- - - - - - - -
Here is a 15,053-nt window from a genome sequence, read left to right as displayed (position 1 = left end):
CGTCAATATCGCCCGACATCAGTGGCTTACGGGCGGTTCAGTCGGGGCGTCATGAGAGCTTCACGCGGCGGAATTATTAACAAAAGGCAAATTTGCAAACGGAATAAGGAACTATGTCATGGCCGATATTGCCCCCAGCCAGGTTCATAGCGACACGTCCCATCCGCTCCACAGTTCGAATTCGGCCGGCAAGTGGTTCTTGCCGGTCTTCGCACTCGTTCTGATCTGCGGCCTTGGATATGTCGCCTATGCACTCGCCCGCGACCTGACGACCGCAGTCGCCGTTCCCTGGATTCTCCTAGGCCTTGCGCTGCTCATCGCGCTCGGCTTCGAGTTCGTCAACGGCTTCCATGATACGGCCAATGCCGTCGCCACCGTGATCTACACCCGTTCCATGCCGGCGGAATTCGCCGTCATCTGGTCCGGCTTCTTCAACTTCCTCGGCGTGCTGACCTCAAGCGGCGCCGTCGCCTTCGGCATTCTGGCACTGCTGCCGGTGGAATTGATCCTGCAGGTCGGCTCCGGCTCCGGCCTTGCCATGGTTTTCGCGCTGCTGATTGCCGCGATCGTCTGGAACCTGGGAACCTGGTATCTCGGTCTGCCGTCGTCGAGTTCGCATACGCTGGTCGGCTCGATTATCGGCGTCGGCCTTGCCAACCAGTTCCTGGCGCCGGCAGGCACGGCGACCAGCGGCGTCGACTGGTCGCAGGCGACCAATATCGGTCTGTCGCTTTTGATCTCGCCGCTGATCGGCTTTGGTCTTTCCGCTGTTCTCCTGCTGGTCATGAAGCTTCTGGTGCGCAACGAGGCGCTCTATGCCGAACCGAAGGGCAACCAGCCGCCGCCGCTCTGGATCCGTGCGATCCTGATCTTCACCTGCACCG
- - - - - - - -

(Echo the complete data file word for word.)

Here is a 15,053-nt window from a genome sequence, read left to right as displayed (position 1 = left end):
CGTCAATATCGCCCGACATCAGTGGCTTACGGGCGGTTCAGTCGGGGCGTCATGAGAGCTTCACGCGGCGGAATTATTAACAAAAGGCAAATTTGCAAACGGAATAAGGAACTATGTCATGGCCGATATTGCCCCCAGCCAGGTTCATAGCGACACGTCCCATCCGCTCCACAGTTCGAATTCGGCCGGCAAGTGGTTCTTGCCGGTCTTCGCACTCGTTCTGATCTGCGGCCTTGGATATGTCGCCTATGCACTCGCCCGCGACCTGACGACCGCAGTCGCCGTTCCCTGGATTCTCCTAGGCCTTGCGCTGCTCATCGCGCTCGGCTTCGAGTTCGTCAACGGCTTCCATGATACGGCCAATGCCGTCGCCACCGTGATCTACACCCGTTCCATGCCGGCGGAATTCGCCGTCATCTGGTCCGGCTTCTTCAACTTCCTCGGCGTGCTGACCTCAAGCGGCGCCGTCGCCTTCGGCATTCTGGCACTGCTGCCGGTGGAATTGATCCTGCAGGTCGGCTCCGGCTCCGGCCTTGCCATGGTTTTCGCGCTGCTGATTGCCGCGATCGTCTGGAACCTGGGAACCTGGTATCTCGGTCTGCCGTCGTCGAGTTCGCATACGCTGGTCGGCTCGATTATCGGCGTCGGCCTTGCCAACCAGTTCCTGGCGCCGGCAGGCACGGCGACCAGCGGCGTCGACTGGTCGCAGGCGACCAATATCGGTCTGTCGCTTTTGATCTCGCCGCTGATCGGCTTTGGTCTTTCCGCTGTTCTCCTGCTGGTCATGAAGCTTCTGGTGCGCAACGAGGCGCTCTATGCCGAACCGAAGGGCAACCAGCCGCCGCCGCTCTGGATCCGTGCGATCCTGATCTTCACCTGCACCG